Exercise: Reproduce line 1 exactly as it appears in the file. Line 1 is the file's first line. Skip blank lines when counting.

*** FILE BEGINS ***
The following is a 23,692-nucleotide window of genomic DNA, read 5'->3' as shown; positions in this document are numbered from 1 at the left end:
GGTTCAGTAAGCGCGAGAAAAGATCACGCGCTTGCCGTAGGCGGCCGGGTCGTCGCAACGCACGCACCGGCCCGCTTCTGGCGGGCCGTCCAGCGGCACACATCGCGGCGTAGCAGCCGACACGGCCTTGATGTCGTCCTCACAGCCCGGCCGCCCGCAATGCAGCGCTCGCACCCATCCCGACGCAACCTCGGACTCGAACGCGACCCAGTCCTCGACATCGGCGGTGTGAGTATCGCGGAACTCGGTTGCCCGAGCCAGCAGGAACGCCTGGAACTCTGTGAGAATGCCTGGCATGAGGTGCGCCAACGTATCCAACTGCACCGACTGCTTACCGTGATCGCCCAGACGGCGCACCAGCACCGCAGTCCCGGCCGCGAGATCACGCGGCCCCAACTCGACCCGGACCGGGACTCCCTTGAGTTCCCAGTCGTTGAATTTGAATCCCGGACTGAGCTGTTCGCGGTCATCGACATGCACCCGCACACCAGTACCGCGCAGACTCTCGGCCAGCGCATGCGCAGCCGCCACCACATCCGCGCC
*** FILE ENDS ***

The following is a 23,692-nucleotide window of genomic DNA, read 5'->3' as shown; positions in this document are numbered from 1 at the left end: